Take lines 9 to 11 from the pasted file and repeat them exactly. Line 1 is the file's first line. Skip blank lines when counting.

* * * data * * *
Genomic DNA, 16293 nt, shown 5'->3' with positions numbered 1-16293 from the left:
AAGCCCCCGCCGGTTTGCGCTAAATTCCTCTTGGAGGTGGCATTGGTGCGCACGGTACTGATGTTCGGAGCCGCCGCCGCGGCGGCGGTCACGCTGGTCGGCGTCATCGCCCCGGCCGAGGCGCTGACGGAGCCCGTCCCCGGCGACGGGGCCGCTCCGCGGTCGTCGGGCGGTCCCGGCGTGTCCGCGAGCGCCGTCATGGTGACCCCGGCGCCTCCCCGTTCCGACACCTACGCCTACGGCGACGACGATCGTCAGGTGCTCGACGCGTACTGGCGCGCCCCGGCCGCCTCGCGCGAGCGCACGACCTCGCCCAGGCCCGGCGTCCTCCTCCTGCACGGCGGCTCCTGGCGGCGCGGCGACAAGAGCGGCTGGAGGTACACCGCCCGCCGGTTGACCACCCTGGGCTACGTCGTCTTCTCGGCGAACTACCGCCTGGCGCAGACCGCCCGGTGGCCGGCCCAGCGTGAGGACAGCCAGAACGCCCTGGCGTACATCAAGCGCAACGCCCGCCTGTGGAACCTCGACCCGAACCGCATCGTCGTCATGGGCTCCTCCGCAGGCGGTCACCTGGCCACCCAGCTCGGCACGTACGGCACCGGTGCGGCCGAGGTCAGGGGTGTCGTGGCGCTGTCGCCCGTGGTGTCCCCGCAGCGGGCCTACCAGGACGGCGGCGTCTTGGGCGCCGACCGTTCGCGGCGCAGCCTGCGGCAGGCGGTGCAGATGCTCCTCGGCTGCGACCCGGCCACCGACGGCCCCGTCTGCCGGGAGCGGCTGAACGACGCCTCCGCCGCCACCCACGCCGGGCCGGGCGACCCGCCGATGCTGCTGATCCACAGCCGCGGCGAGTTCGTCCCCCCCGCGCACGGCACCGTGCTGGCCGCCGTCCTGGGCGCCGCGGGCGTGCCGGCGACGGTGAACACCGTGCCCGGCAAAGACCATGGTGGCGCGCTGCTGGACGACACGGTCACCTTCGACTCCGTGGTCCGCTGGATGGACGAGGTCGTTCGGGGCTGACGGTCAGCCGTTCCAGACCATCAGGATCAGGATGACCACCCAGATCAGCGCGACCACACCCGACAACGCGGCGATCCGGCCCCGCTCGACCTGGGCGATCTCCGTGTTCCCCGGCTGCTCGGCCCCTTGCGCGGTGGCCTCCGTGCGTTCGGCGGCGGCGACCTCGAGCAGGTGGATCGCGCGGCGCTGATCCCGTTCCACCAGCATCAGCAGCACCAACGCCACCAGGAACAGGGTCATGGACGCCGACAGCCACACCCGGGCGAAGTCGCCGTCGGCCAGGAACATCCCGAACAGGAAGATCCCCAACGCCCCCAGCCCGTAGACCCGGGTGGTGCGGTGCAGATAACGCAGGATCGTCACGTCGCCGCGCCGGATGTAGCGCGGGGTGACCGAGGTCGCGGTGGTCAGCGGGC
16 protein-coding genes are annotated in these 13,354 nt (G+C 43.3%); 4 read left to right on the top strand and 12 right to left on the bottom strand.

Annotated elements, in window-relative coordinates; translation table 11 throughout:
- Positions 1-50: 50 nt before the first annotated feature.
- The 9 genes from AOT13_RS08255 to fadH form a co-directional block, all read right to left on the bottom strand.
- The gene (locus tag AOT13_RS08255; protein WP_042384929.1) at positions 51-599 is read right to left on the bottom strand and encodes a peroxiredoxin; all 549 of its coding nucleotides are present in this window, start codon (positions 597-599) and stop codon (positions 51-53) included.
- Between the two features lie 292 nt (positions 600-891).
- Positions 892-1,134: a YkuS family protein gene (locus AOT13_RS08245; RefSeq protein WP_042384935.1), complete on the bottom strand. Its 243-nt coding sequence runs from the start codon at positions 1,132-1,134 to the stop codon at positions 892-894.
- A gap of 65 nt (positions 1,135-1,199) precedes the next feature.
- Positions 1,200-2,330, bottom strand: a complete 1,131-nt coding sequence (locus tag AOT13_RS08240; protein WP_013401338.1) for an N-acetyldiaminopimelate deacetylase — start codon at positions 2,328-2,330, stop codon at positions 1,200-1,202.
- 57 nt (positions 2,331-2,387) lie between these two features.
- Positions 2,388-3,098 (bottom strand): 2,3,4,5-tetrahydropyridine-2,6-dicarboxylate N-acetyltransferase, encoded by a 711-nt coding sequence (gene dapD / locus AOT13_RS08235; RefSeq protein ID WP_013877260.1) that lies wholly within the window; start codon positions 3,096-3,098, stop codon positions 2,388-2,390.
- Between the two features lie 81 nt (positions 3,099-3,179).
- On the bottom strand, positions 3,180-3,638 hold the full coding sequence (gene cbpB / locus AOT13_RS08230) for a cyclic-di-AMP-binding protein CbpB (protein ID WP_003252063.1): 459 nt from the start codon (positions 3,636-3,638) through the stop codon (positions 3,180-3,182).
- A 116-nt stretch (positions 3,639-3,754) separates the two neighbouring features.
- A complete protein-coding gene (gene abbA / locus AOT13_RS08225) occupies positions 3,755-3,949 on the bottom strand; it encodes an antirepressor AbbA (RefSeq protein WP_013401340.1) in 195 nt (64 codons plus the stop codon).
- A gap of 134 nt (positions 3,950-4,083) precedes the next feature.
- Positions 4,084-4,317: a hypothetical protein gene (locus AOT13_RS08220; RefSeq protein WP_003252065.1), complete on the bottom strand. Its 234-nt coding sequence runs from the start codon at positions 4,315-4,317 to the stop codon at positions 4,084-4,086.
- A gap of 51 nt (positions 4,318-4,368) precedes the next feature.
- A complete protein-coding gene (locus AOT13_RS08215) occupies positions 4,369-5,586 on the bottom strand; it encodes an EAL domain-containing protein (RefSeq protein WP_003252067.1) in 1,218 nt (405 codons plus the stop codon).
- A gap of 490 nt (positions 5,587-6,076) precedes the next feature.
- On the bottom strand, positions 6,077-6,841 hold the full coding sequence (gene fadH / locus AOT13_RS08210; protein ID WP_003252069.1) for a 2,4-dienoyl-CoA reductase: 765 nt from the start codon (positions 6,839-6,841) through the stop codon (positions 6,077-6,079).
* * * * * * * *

- Positions 892-1,134: a YkuS family protein gene (locus AOT13_RS08245; RefSeq protein WP_042384935.1), complete on the bottom strand. Its 243-nt coding sequence runs from the start codon at positions 1,132-1,134 to the stop codon at positions 892-894.
- A gap of 65 nt (positions 1,135-1,199) precedes the next feature.
- Positions 1,200-2,330, bottom strand: a complete 1,131-nt coding sequence (locus tag AOT13_RS08240; protein WP_013401338.1) for an N-acetyldiaminopimelate deacetylase — start codon at positions 2,328-2,330, stop codon at positions 1,200-1,202.